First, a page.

It’s Customer Effort, Not Just Customer Sat

We spend a lot of time talking about customer satisfaction but a lot less time talking about customer effort. Said another way, how much effort do your customers have to invest to actually get the satisfaction they are looking for?

  • How easy is it for customers to find your self service portal? Once they get there, how is easy is it for them to navigate and find the actions they are seeking?
  • After they open up a customer service ticket, how well do we do keeping them informed of the progress, or do we rely on them to continually check in?
  • When we improve our products, offer new versions or find common bugs, do customers have to seek out this information or wait until their product breaks…. or do we feed them this information proactively and not just via email?

Here is a recent example, of a situation where I had to invest significant effort to get some satisfaction…

In June 2012, I purchased some special hair care products on the Internet. I thought I had signed up for just the one month, introductory package, but apparently, in very small print, I had signed up for ongoing deliveries until I canceled.

When I got my first surprise delivery in early August, I called their customer service department and verbally canceled the subscription. I was told that I should have read the small print on the email, on the website etc, because I authorized this second delivery. I ultimately agreed to keep and pay for the second shipment, but clearly stated- cancel everything else.

About six weeks later I received another shipment. This one was bigger and the ticket price was $90! I called customer service again and waited on hold for 3 minutes. The person who answered could not help me and I was transferred to an account specialist. From there I waited on hold for 15 minutes (timed on my iPhone) and the person who answered said, “I can see that you called us last month, but there is no record of the cancellation. I can cancel the subscription now, but you will need to mail back the products to get a credit.” I asked them to pay for the return shipping, but they refused. I hung up the phone and my blood was boiling.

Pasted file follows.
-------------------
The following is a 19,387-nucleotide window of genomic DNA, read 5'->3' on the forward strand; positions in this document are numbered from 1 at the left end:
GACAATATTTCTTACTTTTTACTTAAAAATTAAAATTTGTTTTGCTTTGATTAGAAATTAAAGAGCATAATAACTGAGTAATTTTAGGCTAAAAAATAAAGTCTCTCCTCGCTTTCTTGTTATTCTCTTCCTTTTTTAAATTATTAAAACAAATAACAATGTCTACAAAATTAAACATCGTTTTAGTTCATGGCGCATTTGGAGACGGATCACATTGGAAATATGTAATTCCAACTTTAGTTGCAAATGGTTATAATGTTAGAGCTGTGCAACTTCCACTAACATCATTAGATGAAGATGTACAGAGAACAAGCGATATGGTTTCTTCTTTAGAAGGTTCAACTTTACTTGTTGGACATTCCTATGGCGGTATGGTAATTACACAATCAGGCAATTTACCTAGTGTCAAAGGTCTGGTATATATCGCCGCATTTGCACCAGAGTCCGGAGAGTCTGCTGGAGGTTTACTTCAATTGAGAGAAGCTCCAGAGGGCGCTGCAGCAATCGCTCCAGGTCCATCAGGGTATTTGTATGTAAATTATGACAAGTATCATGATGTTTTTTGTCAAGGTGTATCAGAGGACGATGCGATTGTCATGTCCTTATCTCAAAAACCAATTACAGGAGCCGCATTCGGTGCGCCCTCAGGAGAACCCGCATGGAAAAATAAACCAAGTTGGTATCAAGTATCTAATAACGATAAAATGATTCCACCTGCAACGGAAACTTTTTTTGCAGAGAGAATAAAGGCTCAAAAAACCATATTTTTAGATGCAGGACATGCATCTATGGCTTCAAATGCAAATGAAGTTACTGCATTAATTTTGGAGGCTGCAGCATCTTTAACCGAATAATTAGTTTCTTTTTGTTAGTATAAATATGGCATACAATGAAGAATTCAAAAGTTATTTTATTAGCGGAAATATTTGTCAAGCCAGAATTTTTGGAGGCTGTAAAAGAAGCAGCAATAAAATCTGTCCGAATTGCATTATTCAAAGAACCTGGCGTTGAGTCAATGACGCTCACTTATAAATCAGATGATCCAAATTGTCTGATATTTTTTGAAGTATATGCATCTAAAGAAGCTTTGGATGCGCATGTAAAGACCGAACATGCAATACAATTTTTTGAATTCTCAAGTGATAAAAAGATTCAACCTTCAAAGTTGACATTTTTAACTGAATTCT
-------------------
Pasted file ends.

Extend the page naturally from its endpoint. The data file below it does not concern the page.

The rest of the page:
I contacted my credit card company and disputed the charge. I then went to the Better Business Bureau website and entered a formal customer service complaint against the company. About a week later, the hair care company contacted me and agreed to credit me for the products and pay for return shipping. (Why not let me keep the products for all the hassle?)

What an exhausting ordeal and the interesting part is, their hair products are awesome. I loved them and would want to keep using them, but since they have caused me so much time and effort, why bother.

The other interesting thing I discovered was that there were a bunch of other complaints against them on the Better Business Bureau website, about the exact same thing. This issue of not knowing you sign up for future shipments is very common, yet they have not changed their selling practices. Instead, they keep upsetting customers and requiring our effort to cancel.

  • Are you making it super easy for your customers to do business with you?
  • Are you learning from your mistakes, so they are not repeated with other customers?  Or, are you only reacting when you receive a customer sat survey with low ratings?
  • Is customer effort low, yet customer satisfaction high?
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